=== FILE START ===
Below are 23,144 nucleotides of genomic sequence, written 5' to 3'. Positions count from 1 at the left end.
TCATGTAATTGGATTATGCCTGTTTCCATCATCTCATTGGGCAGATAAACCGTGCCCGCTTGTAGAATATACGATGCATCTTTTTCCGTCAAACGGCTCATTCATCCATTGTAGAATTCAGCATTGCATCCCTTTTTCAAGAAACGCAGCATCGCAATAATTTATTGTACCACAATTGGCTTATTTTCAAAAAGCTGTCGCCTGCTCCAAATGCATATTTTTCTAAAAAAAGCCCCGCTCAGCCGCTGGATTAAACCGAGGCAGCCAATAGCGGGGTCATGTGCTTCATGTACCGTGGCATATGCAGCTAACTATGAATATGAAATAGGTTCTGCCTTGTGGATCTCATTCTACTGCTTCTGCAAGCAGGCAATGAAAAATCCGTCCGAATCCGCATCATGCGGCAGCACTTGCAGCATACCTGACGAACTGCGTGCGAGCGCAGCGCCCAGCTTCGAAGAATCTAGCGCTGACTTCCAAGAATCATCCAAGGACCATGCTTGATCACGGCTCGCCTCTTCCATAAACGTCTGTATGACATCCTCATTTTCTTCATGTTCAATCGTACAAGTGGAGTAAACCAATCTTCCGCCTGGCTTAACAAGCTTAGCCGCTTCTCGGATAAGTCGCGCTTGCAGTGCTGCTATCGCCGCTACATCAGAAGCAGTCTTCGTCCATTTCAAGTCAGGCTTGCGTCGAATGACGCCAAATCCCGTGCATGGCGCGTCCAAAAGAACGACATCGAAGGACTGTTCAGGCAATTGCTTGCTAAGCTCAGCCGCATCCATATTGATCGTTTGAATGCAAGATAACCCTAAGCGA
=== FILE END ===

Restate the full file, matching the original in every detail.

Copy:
Below are 23,144 nucleotides of genomic sequence, written 5' to 3'. Positions count from 1 at the left end.
TCATGTAATTGGATTATGCCTGTTTCCATCATCTCATTGGGCAGATAAACCGTGCCCGCTTGTAGAATATACGATGCATCTTTTTCCGTCAAACGGCTCATTCATCCATTGTAGAATTCAGCATTGCATCCCTTTTTCAAGAAACGCAGCATCGCAATAATTTATTGTACCACAATTGGCTTATTTTCAAAAAGCTGTCGCCTGCTCCAAATGCATATTTTTCTAAAAAAAGCCCCGCTCAGCCGCTGGATTAAACCGAGGCAGCCAATAGCGGGGTCATGTGCTTCATGTACCGTGGCATATGCAGCTAACTATGAATATGAAATAGGTTCTGCCTTGTGGATCTCATTCTACTGCTTCTGCAAGCAGGCAATGAAAAATCCGTCCGAATCCGCATCATGCGGCAGCACTTGCAGCATACCTGACGAACTGCGTGCGAGCGCAGCGCCCAGCTTCGAAGAATCTAGCGCTGACTTCCAAGAATCATCCAAGGACCATGCTTGATCACGGCTCGCCTCTTCCATAAACGTCTGTATGACATCCTCATTTTCTTCATGTTCAATCGTACAAGTGGAGTAAACCAATCTTCCGCCTGGCTTAACAAGCTTAGCCGCTTCTCGGATAAGTCGCGCTTGCAGTGCTGCTATCGCCGCTACATCAGAAGCAGTCTTCGTCCATTTCAAGTCAGGCTTGCGTCGAATGACGCCAAATCCCGTGCATGGCGCGTCCAAAAGAACGACATCGAAGGACTGTTCAGGCAATTGCTTGCTAAGCTCAGCCGCATCCATATTGATCGTTTGAATGCAAGATAACCCTAAGCGA